Moscow Mayor Sergei Sobyanin called for snap mayoral elections on June 3 hoping to get the jump on his rival, billionaire oligarch and would-be politician Mikhail Prokhorov.
The elections are slated for September 8. Sobyanin must formally request Russian President Vladimir Putin to move up the date, which will be the first open elections since 2003. Putin changed the system to allow the Kremlin to appoint the mayor, but more recently has reintroduced open elections for mayors and regional governors with the first to be held this October.
The irony of this move is that using snap elections is a common tactic in western democracies used by incumbents to try to catch their rivals unprepared. A snap election would suggest that the vote will be real and fought on merit. However, it can also be expected that Sobyanin (and the Kremlin) will also make full use of "administrative resources" to make sure the right person wins the contest.
Sobyanin said his decision was made in the spirit of democracy: with direct elections of regional heads restored last May, polls showed that two-thirds of Muscovites want to choose their leader.
Putin is expected to accept Sobyanin's resignation and appoint him acting mayor in the next few days, the Moscow Times reports.
Despite initially being a political puppet of the Kremlin, Prokhorov has shown that he has genuine political ambitions and clashed with the Kremlin in the run-up to the presidential elections last year for failing to do what he was told. Nevertheless, he remains close to the Kremlin. But it is equally clear the Kremlin doesn't want to see him become mayor of Moscow, one of the most powerful posts in the country outside of the Duma and presidential administration.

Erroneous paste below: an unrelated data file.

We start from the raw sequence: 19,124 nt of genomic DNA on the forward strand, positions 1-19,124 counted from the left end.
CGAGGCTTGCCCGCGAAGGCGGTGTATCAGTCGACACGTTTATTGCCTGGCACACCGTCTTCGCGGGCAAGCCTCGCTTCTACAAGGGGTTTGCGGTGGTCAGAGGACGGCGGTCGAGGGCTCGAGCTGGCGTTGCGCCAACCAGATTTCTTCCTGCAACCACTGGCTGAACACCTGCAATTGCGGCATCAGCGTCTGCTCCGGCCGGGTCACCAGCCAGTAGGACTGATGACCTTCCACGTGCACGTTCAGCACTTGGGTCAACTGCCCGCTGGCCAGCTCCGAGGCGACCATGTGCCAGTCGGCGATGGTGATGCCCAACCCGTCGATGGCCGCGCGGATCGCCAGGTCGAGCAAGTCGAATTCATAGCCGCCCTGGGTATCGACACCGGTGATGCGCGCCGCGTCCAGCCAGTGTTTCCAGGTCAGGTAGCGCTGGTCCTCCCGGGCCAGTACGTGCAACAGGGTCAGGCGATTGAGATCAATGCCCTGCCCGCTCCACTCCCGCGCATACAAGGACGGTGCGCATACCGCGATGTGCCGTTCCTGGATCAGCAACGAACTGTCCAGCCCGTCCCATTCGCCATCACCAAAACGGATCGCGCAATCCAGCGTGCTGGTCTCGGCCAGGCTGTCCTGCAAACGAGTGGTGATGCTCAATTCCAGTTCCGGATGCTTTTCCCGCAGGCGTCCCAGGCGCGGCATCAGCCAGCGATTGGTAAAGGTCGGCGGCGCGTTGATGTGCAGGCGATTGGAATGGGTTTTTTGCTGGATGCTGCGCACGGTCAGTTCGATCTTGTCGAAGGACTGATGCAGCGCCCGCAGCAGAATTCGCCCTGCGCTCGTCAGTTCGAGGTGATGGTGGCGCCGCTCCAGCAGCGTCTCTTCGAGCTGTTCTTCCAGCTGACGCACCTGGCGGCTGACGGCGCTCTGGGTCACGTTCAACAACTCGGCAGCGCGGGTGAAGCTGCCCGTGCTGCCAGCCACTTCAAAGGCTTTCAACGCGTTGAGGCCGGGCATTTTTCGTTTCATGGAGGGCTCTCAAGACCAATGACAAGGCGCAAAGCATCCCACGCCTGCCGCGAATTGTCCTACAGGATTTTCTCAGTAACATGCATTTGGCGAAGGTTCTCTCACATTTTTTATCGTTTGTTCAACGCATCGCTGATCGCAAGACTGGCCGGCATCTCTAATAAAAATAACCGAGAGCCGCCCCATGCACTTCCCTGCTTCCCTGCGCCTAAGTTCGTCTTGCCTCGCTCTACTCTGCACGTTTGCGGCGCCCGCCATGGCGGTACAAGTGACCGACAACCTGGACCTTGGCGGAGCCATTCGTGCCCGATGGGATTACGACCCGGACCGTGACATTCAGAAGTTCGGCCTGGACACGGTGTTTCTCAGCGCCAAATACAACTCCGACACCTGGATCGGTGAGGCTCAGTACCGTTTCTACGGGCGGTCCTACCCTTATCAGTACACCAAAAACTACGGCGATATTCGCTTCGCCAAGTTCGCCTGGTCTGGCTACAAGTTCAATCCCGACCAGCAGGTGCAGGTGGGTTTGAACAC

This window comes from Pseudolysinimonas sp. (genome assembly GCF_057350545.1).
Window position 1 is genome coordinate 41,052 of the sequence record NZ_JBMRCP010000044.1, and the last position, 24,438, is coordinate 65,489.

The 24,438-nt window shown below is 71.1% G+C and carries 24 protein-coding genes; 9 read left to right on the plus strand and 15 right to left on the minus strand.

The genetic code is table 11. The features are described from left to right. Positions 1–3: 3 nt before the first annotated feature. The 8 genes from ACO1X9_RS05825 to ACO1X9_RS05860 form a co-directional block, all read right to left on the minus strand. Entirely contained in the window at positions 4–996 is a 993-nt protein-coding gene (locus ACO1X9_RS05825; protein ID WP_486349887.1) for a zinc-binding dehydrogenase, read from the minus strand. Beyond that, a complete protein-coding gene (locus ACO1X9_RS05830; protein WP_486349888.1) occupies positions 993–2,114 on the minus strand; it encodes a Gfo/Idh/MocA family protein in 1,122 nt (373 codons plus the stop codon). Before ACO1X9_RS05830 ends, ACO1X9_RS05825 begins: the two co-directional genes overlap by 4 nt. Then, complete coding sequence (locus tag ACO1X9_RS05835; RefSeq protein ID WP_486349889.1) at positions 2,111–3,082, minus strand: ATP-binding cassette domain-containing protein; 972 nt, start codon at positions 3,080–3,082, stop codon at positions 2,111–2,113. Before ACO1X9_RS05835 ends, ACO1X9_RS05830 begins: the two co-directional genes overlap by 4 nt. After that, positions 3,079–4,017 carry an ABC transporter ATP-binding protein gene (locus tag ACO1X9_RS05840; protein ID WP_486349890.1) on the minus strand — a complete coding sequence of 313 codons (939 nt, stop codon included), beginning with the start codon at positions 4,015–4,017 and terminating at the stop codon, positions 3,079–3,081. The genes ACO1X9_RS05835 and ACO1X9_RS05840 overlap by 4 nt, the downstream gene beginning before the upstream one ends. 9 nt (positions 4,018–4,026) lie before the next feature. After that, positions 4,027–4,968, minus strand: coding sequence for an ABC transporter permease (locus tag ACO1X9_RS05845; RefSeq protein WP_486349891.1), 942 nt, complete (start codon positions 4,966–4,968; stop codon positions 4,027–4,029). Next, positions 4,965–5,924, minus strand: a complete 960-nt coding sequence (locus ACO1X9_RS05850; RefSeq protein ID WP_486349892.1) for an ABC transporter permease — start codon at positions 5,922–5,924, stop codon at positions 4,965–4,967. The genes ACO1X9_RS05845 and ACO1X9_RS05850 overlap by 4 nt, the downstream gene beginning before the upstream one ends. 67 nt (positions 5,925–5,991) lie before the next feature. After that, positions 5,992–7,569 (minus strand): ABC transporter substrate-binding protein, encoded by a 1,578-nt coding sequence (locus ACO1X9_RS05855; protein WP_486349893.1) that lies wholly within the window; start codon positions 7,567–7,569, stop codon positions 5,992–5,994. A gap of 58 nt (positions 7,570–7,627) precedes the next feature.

Prokhorov won about 20% of Moscow's vote in last year's presidential elections, finishing second to Putin in the region - Putin won the least support in Moscow of any region - and said last June that he would run for mayor.
Prokhorov wrote on his blog on June 5 that he would make up his mind about a possible run only after consulting with lawyers, and only after the date of the election was set.
Opposition blogger Alexei Navalny is another possible candidate in the mayoral race. Navalny is determined to be a thorn in the side of the Kremlin and has already announced he will run in the presidential elections in 2018. He will probably stand in the mayoral elections just to annoy Putin. However, if Navalny is convicted on corruption charges in a trial currently being heard in Kirov, he will be disqualified from standing under Russian law (which is probably the point of the trial in the first place - there is no need to actually send him to jail).
Sobyanin has put in a so-so performance since taking over from his predecessor Yuri Lushkov. According to a recent poll, 36% of Muscovites consider his performance "average", 30% think it is "good," and 14% as "bad," according to the Levada Center.
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